94  R/S  Display R2 and let user change it
95  STO 02   
96  RCL 03   
97  1   
98  RCL 14   
99  −  ( 1-α (R1||R3) )
100  x≠0?   
101  ÷  R3 = (R1||R3)/(1-α) if α ≠ 1, or zero otherwise
102  R/S  Display R3 and let user change it
103  STO 03   
104  RTN   
105♦   LBL 04  Multiply by 2πf and take reciprocal
106  RCL 11  f
107  ×   
108♦   LBL 01  Multiply by 2π and take reciprocal
109  2   
110  ×   
111  π   
112  ×   
113  1/x   
114  RTN   
115♦   LBL 03  Compute either 2xQ/(1+√(1+4Q2(K-1-x2))) or x(1+√(1+4Q2(1+x2)(K-1)))/(2Q(1+x2))
116  FS? 00  High-pass filter?
117  GTO 07   
118♦   LBL 06  Subroutine to compute 2xQ/(1+√(1+4Q2(K-1-x2)))
119  STO 08  Save x for later use
120  RCL 12   
121  2   
122  ×  ( 2Q x )
123  ×  ( 2xQ )
124  LASTx  ( 2Q 2xQ )
125  x2  ( 4Q2 2xQ )
126  RCL 15   
127  1   
128  −   
129  RCL 08   
130  x2   
131  −  ( K-1-x2 4Q2 2xQ )
132  ×  ( 4Q2(K-1-x2) 2xQ )
133  XEQ 09  ( 1+√(1+4Q2(K-1-x2)) 2xQ )
134  ÷   
135  RTN   
136♦   LBL 07  Subroutine to compute x(1+√(1+4Q2(1+x2)(K-1)))/(2Q(1+x2))
137  STO 08  Save x in register 8 for later use both by this subroutine and the caller
138  XEQ 08  ( 2Q 1+x2 )
139  x2   
140  ×  ( 4Q2(1+x2) )
141  RCL 15   
142  1   
143  −  ( K-1 4Q2(1+x2) )
144  ×  ( 4Q2(1+x2)(K-1) )
145  XEQ 09  ( 1+√(1+4Q2(1+x2)(K-1)) )
146  RCL 08   
147  ×  ( x(1+√(1+4Q2(1+x2)(K-1))) )
148  RCL 08   
149  XEQ 08  ( 2Q 1+x2 x(1+√(1+4Q2(1+x2)(K-1))) )
150  ×  ( 2Q(1+x2) x(1+√(1+4Q2(1+x2)(K-1))) )
151  ÷   
152  RTN   
153♦   LBL 08  Subroutine to populate stack with 2Q 1+x2
154  x2   
155  1   
156  +   
157  RCL 12   
158  2   
159  ×   
160  RTN   
161♦   LBL 09  Subroutine to compute 1+√(1+x)
162  1   
163  +   
164  √x   
165  1   
166  +   
167  RTN   
168♦   LBL E  Compute actual f, Q, and Gain
169  XEQ 02  R1 or (R1||R3)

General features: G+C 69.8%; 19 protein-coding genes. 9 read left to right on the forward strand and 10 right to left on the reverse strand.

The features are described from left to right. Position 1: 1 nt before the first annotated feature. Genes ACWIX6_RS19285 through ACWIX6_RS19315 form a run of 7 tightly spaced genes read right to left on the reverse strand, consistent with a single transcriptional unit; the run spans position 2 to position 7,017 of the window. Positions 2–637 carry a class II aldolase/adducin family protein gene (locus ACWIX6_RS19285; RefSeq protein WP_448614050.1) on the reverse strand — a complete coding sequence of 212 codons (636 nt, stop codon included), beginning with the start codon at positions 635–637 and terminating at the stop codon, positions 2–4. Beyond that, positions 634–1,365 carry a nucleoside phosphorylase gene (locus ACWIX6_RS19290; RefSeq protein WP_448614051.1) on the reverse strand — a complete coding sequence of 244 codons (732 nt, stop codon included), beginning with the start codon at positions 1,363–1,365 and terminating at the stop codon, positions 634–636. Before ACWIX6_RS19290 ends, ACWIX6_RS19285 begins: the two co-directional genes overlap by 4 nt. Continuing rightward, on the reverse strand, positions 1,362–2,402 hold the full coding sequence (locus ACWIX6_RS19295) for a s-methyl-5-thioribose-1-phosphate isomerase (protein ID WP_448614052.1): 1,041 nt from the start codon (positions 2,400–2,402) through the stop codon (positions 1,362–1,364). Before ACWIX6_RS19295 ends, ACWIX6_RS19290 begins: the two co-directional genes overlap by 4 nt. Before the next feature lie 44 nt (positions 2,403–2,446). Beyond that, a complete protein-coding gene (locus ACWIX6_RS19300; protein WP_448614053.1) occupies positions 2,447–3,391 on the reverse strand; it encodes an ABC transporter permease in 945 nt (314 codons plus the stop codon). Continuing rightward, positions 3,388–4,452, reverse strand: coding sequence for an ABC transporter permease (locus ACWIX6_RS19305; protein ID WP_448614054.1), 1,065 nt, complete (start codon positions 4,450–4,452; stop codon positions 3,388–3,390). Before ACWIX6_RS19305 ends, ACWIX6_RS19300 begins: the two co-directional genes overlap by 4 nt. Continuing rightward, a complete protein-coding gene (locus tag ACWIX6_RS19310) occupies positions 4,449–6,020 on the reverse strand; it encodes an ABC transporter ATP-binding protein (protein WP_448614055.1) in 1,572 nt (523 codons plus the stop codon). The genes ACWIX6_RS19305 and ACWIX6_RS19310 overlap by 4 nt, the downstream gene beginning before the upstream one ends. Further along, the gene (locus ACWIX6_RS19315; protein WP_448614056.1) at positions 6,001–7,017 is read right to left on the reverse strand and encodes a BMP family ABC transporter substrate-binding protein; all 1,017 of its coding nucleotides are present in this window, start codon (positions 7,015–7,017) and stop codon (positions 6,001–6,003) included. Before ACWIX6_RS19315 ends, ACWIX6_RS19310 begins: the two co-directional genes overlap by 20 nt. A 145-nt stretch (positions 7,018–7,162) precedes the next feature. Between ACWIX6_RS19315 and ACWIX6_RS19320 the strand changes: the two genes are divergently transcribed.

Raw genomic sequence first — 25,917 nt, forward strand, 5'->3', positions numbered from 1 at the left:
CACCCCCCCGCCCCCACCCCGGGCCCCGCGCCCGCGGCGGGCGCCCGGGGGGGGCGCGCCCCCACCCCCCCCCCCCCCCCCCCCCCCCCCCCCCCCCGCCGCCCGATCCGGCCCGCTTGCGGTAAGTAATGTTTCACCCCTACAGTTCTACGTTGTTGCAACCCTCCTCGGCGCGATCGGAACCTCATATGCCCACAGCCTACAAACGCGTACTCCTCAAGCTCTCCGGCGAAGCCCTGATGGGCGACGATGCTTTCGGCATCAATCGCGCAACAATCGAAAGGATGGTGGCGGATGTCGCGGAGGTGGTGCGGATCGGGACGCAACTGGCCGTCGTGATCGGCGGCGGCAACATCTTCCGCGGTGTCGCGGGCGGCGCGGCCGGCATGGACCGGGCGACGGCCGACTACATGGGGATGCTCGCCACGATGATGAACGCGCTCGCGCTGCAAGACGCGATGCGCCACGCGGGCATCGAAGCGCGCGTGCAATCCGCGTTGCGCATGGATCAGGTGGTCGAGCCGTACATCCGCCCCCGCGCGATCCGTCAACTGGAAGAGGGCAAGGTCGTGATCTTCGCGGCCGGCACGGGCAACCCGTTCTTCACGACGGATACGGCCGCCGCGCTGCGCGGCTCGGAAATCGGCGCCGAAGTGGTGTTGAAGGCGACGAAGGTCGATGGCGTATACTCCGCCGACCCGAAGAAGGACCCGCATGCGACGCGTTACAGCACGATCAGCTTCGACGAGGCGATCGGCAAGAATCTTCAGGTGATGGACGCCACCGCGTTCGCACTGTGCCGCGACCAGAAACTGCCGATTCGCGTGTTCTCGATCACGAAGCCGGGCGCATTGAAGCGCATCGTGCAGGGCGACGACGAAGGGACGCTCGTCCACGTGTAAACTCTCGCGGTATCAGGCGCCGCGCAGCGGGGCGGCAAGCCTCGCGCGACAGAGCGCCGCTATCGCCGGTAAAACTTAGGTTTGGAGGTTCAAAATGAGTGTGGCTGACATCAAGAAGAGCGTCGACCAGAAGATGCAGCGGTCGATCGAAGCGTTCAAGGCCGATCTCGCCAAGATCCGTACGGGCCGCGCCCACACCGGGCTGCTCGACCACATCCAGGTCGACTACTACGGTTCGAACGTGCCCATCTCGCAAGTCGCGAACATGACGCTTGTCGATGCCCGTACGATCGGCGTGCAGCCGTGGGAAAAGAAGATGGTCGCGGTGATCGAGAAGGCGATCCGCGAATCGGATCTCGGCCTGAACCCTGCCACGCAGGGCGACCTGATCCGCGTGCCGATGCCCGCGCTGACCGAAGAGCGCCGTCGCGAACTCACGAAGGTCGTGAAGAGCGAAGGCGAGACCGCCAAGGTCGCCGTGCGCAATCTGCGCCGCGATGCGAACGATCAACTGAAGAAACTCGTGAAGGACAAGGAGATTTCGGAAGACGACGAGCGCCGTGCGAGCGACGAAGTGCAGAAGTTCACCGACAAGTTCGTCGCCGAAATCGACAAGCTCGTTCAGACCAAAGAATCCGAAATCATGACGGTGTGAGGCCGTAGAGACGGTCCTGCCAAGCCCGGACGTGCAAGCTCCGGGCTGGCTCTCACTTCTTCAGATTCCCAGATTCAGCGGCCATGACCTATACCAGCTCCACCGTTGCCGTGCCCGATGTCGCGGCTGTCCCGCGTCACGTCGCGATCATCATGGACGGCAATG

170  RCL 06   
171  ×   
172  STO 08  Save R1C1 for use in calculating Q
173  RCL 02   
174  RCL 07   
175  ×   
176  STO 09  Save R2C2 for use in calculating Q
177  ×   
178  √x   
179  XEQ 01  Multiply by 2π and take reciprocal
180  STO 10  Save actual f for use in calculating Q
181  R/S  Display actual f
182  RCL 09  ( R2C2 )
183  RCL 08  ( R1C1 R2C2 )
184  FS? 00  High-pass filter?
185  x↔y  ( R2C2 R1C1 )
186  1   
187  RCL 15   
188  −   
189  ×   
190  +   
191  XEQ 02  R1 or (R1||R3)
192  RCL 07   
193  ×   
194  +   
195  RCL 10  Recall actual frequency
196  ×   
197  XEQ 01  Multiply by 2π and take reciprocal
198  R/S  Display actual Q
199  RCL 04   
200  RCL 05   
201  x≠0?   
202  ÷   
203  1   
204  +   
205  XEQ 02  R1 or (R1||R3)
206  ×   
207  RCL 01   
208  ÷   
209  RTN  Return actual Gain
210♦   LBL 02  Return either R1 or (R1||R3)
211  RCL 01   
212  FS? 00  High-pass filter?
213  RTN  Return just R1
214  1/x   
215  RCL 03   
216  x≠0?  R3 exists? (0 means not)
217  1/x   
218  +   
219  1/x   
220  RTN   

Registers and Flags

Register Use
 00  C – capacitor scale
 01,02,03  R1, R2, R3 – filter resistors
 04,05  RF, RG – feedback resistors
 06,07  C1, C2 – capacitors
 08  n – variable used during computation
 09  N – variable used during computation
 11  f – cutoff frequency
 12  Q – filter quality
 13  H – overall gain
 14  α – input attenuator gain
 15  K – internal gain
 10  Temporary register
Flag Meaning
 00  High-pass filter

Revision History

2008-Dec-21 — Initial release.

References

1. Analysis of the Sallen-Key Architecture (Rev.B), Texas Instruments Application Report SLOA024B, James Karki, 2002

2. Low-Sensitivity, Lowpass Filter Design, National Semiconductor (now Texas Instruments) Application Note OA-27, Kumen Blake, 1996

3. Low-Sensitivity, Highpass Filter Design, National Semiconductor (now Texas Instruments) Application Note OA-29, Kumen Blake, 1996

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1 Comment

  1. 'Angel Martin
    October 25, 2015

    Hi Stefan, first off many thanks for sharing your programs on your web site, and congrats of a superb documentation – real world class.

    I’m also writing to ask you if you’ll agree with adding three of those into a EE-Filters collection that I’ve prepared into a ROM image – to use with v41 Emulator or MLDL-like devices (You heard of the 41CL perhaps?).

    You’re probably moved to greener pastures but if you’d like to try the module let me know an email address where I can send it to – I modify them a litlee bit to take advantage of the 41-style data entry and menu prompts, but besides that they’re as you wrote them.

    Hope to hear form you soon, thanks again and best wishes,
    ‘Angel Martin